Sunday, March 26, 2017

Lessons I've Learned From Buddy

Who would have thought that Buddy (my grandson's Australian Shepherd) and I would have become pals, since, after all, I'm not really a dog lover. In fact, when Payton first got Buddy, he put some of Papa's favorite cologne on him so that Nana would like him. Yes, that was appealing. LOL! Now, I've actually learned some valuable lessons from him? This post today is for folks like me and those who truly love their pets.

Each morning Buddy and I head out for our walk/run which of itself has been a great reason to rarely miss a day of getting exercise. In just a few days I'll be moving to my own home and I'm sure I'll miss him as my walking companion. It seems each day I learn valuable lessons from him. We’ve all heard the saying “You can’t teach an old dog new tricks.” I just never thought that the roles could be reversed and that my friend, Buddy, would be teaching me.

Lesson One -- Restrictions are Good. Buddy and Emma (the Yorkie) the friendly dogs at the Wallace's, are kennel trained. They don't sleep with the humans here and they go to their kennels when we leave the house. Thus, no sleep disturbance in the night, and no messes or damages in the house when we're gone. I've seen those FB photos of dogs tearing up a house while their owners are away. Kennels are a great alternative! That's a great lesson for those who are getting a new puppy -- in my opinion, kennel training just makes good sense for the puppy and its owners. This note isn't for those who "LOVE" their pets so much that they enjoy their sleeping companionship and the "open to roam" in their home policy. But, like the restrictions placed on our furry friends, we need restrictions that hold us to safe, successful and peaceful living.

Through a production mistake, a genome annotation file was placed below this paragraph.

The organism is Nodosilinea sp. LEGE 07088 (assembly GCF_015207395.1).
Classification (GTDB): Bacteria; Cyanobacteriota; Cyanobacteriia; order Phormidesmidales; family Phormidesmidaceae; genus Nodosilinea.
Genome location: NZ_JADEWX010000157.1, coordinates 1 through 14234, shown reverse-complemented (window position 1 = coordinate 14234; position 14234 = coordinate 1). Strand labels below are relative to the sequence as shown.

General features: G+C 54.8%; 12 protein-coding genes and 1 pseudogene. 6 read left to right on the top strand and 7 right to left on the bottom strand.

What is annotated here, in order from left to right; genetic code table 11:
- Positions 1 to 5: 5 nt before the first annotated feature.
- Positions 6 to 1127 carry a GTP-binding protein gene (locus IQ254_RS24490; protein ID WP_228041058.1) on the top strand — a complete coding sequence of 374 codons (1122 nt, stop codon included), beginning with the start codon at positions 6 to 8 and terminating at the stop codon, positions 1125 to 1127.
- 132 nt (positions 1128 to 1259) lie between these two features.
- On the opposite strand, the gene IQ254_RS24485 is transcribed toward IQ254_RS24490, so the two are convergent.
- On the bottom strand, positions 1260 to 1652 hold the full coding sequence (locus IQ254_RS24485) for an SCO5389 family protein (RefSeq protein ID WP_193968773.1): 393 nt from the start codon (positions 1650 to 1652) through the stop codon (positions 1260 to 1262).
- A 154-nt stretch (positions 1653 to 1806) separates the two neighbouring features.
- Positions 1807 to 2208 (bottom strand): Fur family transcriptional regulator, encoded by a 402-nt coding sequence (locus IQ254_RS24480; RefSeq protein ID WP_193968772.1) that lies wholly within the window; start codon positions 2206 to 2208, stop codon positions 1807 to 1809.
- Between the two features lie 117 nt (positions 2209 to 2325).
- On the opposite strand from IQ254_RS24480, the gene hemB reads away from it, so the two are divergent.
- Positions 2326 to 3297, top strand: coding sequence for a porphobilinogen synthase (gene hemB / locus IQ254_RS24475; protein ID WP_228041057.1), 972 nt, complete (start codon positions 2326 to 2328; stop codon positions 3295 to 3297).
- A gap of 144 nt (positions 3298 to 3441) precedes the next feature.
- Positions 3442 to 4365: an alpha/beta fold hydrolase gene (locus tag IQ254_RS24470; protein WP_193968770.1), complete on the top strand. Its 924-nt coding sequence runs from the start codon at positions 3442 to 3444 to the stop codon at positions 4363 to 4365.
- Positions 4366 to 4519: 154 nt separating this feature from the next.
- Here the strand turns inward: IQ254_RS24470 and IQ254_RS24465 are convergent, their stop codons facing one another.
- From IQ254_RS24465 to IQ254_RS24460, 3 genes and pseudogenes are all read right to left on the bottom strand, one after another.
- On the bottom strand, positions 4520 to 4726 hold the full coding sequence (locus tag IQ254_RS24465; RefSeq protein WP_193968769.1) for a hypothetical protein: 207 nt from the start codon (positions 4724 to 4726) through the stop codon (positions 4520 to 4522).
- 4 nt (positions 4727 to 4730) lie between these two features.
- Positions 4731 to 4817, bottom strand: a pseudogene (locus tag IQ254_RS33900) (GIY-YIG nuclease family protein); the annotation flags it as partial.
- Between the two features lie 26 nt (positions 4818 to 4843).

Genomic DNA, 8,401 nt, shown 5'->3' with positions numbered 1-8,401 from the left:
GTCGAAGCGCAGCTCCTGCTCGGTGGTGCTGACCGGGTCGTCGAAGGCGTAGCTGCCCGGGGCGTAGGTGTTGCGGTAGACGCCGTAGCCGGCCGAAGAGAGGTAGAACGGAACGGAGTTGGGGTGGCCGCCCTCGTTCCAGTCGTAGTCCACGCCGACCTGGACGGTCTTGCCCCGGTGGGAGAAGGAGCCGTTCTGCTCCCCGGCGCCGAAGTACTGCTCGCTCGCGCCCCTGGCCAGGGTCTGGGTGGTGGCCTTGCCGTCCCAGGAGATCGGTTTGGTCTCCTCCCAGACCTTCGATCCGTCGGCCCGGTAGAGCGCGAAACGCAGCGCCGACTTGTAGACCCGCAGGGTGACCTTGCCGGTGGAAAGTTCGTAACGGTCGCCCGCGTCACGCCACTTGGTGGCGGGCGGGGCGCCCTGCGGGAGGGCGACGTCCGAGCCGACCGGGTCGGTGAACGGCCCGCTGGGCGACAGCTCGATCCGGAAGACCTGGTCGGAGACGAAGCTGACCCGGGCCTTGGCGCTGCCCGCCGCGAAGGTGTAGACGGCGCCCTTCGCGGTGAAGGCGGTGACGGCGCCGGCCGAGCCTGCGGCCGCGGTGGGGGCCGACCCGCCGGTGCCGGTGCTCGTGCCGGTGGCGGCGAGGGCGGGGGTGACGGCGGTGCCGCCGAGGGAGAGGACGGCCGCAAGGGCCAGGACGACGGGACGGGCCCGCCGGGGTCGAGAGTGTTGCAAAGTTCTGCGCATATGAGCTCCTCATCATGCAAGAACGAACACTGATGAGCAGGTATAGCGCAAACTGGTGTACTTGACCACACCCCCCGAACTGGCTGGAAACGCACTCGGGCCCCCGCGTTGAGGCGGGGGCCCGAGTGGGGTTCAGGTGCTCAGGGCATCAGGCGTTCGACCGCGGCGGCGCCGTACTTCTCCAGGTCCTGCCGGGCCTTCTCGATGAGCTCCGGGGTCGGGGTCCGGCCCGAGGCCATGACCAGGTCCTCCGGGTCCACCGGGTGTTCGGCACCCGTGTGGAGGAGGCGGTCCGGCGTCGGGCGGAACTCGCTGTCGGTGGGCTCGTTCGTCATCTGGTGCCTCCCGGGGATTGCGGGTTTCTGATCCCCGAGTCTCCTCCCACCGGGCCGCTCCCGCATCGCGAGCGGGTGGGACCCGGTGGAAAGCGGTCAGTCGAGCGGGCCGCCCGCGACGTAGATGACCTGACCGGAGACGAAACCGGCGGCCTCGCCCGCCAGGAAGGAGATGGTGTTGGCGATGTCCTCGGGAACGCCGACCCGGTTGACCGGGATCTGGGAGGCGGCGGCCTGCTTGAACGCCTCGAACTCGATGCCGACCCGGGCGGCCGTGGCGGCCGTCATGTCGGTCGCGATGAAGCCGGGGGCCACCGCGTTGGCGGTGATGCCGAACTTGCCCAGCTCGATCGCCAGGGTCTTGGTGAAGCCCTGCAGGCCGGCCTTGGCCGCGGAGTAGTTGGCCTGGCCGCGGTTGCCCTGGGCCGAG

Lesson Two -- Stay Active -- Yesterday, Buddy was ecstatic, as usual, to head out for our walk. He actually goes somewhat ballistic until I get his leash on him, because he's so very excited. But, alas, I coudn't find the leash so I had to put him in the backyard to save my life from his over-abundance of joy! I finally found a camera case strap and made it work for a leash. Oh that we would be as exhuberant to get physical exercise and activity. We can learn a lot from our active canines by adding physical activity into our own lives. We can go for a walk, a swim, a bike ride, or even just climb some stairs. If Buddy could speak, he would probably tell us that being active is his greatest source of energy and joy.

Lesson Three -- Have Playtime -- Buddy loves to go out in the backyard to play a game of catch or fetch. He'll bring the tennis ball to me as soon as I go out the door with him. He loves running and retrieving it immediately, then he drops the ball at my feet and waits for me to throw it to him again. Thank goodness for the ball fetcher because I sure don’t like handling the slobbery ball when he brings it to me. Maybe it’s time to organize a game night – maybe break out that old hula-hoop out of the garage or play tag with a child or even break dance! We are never too old to inject a little playtime into our lives, and to rediscover many of the joys we felt as a child.